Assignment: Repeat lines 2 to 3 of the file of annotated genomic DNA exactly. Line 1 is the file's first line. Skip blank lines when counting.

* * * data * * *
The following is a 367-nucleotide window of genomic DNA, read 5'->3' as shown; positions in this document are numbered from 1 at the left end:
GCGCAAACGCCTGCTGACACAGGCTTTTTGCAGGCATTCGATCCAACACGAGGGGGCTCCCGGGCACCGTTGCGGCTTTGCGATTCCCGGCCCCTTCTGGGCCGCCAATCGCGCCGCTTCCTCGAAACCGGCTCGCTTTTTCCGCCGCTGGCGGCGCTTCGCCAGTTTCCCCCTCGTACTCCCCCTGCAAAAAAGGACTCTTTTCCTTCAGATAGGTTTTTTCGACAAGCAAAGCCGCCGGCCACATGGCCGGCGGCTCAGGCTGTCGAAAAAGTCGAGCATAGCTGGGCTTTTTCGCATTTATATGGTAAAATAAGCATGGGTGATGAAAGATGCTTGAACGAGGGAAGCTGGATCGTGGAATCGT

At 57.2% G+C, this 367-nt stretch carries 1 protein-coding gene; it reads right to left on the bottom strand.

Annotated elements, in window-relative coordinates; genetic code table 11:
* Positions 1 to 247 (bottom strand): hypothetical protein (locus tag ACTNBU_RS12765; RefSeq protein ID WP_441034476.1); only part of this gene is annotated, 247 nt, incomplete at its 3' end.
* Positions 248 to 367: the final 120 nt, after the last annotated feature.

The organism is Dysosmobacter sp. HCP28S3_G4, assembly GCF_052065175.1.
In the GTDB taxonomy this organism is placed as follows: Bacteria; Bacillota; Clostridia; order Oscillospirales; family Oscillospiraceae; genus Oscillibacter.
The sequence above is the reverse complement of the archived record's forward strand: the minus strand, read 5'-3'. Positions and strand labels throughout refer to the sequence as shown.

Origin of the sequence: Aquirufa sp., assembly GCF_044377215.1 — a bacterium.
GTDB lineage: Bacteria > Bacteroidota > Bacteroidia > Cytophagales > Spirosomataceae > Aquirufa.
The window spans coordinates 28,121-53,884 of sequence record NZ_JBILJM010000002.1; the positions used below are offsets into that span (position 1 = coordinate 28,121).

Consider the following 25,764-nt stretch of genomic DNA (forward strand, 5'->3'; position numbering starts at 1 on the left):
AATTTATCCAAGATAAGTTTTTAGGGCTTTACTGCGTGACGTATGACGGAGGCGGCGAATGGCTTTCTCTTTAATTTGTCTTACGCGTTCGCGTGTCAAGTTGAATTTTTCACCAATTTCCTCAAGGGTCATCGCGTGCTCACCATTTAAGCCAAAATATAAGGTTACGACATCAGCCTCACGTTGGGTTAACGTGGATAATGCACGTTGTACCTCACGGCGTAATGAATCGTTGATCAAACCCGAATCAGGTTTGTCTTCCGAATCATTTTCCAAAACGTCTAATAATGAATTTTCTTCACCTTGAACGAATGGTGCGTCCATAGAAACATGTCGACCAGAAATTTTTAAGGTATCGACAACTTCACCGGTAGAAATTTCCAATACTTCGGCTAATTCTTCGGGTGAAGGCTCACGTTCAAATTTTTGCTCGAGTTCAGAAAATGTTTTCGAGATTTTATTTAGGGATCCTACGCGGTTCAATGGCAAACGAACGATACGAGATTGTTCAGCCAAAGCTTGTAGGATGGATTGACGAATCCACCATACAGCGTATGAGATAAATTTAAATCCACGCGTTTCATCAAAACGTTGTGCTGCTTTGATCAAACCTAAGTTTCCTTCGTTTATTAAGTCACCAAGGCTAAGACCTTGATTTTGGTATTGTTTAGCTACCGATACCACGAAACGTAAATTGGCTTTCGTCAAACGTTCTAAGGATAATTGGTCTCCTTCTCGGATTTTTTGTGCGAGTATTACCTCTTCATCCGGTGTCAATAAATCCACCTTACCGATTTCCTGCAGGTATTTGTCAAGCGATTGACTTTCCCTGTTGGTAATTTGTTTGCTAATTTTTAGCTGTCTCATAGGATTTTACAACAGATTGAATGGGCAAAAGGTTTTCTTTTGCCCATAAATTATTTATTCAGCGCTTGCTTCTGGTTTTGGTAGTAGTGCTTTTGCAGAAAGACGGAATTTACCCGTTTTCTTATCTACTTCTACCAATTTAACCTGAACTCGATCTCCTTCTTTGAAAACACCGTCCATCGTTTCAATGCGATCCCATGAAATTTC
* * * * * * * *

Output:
GCGCAAACGCCTGCTGACACAGGCTTTTTGCAGGCATTCGATCCAACACGAGGGGGCTCCCGGGCACCGTTGCGGCTTTGCGATTCCCGGCCCCTTCTGGGCCGCCAATCGCGCCGCTTCCTCGAAACCGGCTCGCTTTTTCCGCCGCTGGCGGCGCTTCGCCAGTTTCCCCCTCGTACTCCCCCTGCAAAAAAGGACTCTTTTCCTTCAGATAGGTTTTTTCGACAAGCAAAGCCGCCGGCCACATGGCCGGCGGCTCAGGCTGTCGAAAAAGTCGAGCATAGCTGGGCTTTTTCGCATTTATATGGTAAAATAAGCATGGGTGATGAAAGATGCTTGAACGAGGGAAGCTGGATCGTGGAATCGT

At 57.2% G+C, this 367-nt stretch carries 1 protein-coding gene; it reads right to left on the bottom strand.